Field biologists adopted the term habituation from physiology, as the relatively persistent waning of a response as a result of repeated stimulation that is not followed by any kind of reinforcement (Thorpe, 1963). Repeated neutral contacts between primates and humans can lead to a reduction in fear, and ultimately to the ignoring of an observer. Historically, the techniques and processes involved were rarely described, as habituation was generally viewed as a means to an end (Tutin & Fernandez, 1991). As we become increasingly aware of the potential effects of observer presence on primate behaviour, and especially the potential risks of close proximity with humans, it behoves us to measure as much about the habituation process as possible. However, most recent studies that have quantified primate behaviour in relation to habituators have focussed on great apes (see, for example, Ando et al., 2008; Bertolani & Boesch, 2008; Blom et al., 2004; Cipolletta, 2003; Doran-Sheehy et al., 2007; Sommer et al., 2004; Werdenich et al., 2003), with little information available for other primate taxa (but see Jack et al., 2008).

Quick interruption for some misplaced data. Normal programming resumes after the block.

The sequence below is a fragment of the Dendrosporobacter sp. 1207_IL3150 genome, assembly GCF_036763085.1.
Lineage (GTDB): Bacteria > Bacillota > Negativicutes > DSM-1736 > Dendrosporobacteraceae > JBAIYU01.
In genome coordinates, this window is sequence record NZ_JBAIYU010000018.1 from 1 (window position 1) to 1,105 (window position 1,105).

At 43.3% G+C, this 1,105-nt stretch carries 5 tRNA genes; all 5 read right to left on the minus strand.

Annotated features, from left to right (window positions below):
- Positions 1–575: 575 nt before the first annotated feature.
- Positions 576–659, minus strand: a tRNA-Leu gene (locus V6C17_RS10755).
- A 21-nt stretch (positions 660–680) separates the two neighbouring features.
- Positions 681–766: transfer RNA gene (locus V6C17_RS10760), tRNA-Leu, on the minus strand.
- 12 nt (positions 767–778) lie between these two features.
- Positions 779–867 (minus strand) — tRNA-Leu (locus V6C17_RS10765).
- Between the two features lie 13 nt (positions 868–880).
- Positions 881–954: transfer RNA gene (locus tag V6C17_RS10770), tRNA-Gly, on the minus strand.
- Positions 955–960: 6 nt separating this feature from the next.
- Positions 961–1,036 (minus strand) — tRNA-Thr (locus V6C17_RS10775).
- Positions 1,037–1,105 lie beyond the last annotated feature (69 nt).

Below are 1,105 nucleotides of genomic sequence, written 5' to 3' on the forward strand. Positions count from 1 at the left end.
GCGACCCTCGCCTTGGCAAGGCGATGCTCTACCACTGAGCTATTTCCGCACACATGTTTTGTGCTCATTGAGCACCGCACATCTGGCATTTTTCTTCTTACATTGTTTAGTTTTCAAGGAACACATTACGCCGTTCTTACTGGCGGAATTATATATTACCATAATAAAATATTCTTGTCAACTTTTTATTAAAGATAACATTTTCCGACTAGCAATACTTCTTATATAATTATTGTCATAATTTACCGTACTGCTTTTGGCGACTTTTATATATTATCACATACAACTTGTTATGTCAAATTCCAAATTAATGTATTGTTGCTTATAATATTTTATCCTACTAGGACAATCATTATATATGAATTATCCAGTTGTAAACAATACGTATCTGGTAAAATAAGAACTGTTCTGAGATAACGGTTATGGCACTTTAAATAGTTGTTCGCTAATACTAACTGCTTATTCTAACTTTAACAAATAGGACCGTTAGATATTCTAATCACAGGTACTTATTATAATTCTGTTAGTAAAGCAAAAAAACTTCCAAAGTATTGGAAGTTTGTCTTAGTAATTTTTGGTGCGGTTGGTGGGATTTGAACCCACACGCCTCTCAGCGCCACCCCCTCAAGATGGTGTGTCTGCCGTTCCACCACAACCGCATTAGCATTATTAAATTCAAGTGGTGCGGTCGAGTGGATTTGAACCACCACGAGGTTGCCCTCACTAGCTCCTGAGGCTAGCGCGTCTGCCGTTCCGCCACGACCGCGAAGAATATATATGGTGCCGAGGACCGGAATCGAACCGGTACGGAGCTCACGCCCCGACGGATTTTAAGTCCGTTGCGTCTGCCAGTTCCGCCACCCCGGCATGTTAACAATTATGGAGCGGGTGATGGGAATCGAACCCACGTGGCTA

There are limits to what studies of unhabituated primates can achieve: it is difficult to observe at close range, so subtle or cryptic behaviour such as facial expressions and soft vocalizations may be missed, and even individual identification may be difficult, resulting in analyses based only on age–sex classes.